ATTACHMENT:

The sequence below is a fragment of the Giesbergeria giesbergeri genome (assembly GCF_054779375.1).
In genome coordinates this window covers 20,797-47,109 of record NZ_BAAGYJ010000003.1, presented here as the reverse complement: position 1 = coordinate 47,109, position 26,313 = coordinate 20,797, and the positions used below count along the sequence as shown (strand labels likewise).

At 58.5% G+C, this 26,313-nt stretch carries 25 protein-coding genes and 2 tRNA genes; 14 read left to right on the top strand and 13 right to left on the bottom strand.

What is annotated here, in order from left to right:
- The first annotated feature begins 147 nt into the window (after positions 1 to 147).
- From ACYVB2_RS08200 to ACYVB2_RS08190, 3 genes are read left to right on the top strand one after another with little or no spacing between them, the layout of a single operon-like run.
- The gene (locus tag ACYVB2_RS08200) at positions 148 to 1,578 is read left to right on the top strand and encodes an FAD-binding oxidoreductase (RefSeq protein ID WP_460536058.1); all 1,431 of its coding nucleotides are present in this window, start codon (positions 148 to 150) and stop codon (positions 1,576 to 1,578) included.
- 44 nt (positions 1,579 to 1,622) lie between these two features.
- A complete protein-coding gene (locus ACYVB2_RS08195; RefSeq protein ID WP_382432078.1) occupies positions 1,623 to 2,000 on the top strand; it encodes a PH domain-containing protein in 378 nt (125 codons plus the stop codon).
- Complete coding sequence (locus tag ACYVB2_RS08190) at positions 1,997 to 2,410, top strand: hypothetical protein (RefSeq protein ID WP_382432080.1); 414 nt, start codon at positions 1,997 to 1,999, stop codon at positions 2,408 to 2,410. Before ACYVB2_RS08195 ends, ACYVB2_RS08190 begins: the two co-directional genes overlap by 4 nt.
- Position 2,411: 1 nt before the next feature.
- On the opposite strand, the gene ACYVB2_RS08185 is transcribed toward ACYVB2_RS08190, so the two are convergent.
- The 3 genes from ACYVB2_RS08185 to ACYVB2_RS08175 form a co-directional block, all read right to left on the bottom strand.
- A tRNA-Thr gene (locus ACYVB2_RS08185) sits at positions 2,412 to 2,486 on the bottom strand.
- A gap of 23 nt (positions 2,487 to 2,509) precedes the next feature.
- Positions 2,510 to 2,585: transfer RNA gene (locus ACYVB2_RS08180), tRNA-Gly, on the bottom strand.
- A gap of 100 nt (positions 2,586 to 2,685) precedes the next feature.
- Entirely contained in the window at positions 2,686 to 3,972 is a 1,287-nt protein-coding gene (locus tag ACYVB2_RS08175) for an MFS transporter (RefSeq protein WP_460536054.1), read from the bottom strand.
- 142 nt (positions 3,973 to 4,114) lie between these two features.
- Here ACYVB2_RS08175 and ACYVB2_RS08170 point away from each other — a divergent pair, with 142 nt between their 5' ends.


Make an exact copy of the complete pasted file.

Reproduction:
The sequence below is a fragment of the Giesbergeria giesbergeri genome (assembly GCF_054779375.1).
In genome coordinates this window covers 20,797-47,109 of record NZ_BAAGYJ010000003.1, presented here as the reverse complement: position 1 = coordinate 47,109, position 26,313 = coordinate 20,797, and the positions used below count along the sequence as shown (strand labels likewise).

At 58.5% G+C, this 26,313-nt stretch carries 25 protein-coding genes and 2 tRNA genes; 14 read left to right on the top strand and 13 right to left on the bottom strand.

What is annotated here, in order from left to right:
- The first annotated feature begins 147 nt into the window (after positions 1 to 147).
- From ACYVB2_RS08200 to ACYVB2_RS08190, 3 genes are read left to right on the top strand one after another with little or no spacing between them, the layout of a single operon-like run.
- The gene (locus tag ACYVB2_RS08200) at positions 148 to 1,578 is read left to right on the top strand and encodes an FAD-binding oxidoreductase (RefSeq protein ID WP_460536058.1); all 1,431 of its coding nucleotides are present in this window, start codon (positions 148 to 150) and stop codon (positions 1,576 to 1,578) included.
- 44 nt (positions 1,579 to 1,622) lie between these two features.
- A complete protein-coding gene (locus ACYVB2_RS08195; RefSeq protein ID WP_382432078.1) occupies positions 1,623 to 2,000 on the top strand; it encodes a PH domain-containing protein in 378 nt (125 codons plus the stop codon).
- Complete coding sequence (locus tag ACYVB2_RS08190) at positions 1,997 to 2,410, top strand: hypothetical protein (RefSeq protein ID WP_382432080.1); 414 nt, start codon at positions 1,997 to 1,999, stop codon at positions 2,408 to 2,410. Before ACYVB2_RS08195 ends, ACYVB2_RS08190 begins: the two co-directional genes overlap by 4 nt.
- Position 2,411: 1 nt before the next feature.
- On the opposite strand, the gene ACYVB2_RS08185 is transcribed toward ACYVB2_RS08190, so the two are convergent.
- The 3 genes from ACYVB2_RS08185 to ACYVB2_RS08175 form a co-directional block, all read right to left on the bottom strand.
- A tRNA-Thr gene (locus ACYVB2_RS08185) sits at positions 2,412 to 2,486 on the bottom strand.
- A gap of 23 nt (positions 2,487 to 2,509) precedes the next feature.
- Positions 2,510 to 2,585: transfer RNA gene (locus ACYVB2_RS08180), tRNA-Gly, on the bottom strand.
- A gap of 100 nt (positions 2,586 to 2,685) precedes the next feature.
- Entirely contained in the window at positions 2,686 to 3,972 is a 1,287-nt protein-coding gene (locus tag ACYVB2_RS08175) for an MFS transporter (RefSeq protein WP_460536054.1), read from the bottom strand.
- 142 nt (positions 3,973 to 4,114) lie between these two features.
- Here ACYVB2_RS08175 and ACYVB2_RS08170 point away from each other — a divergent pair, with 142 nt between their 5' ends.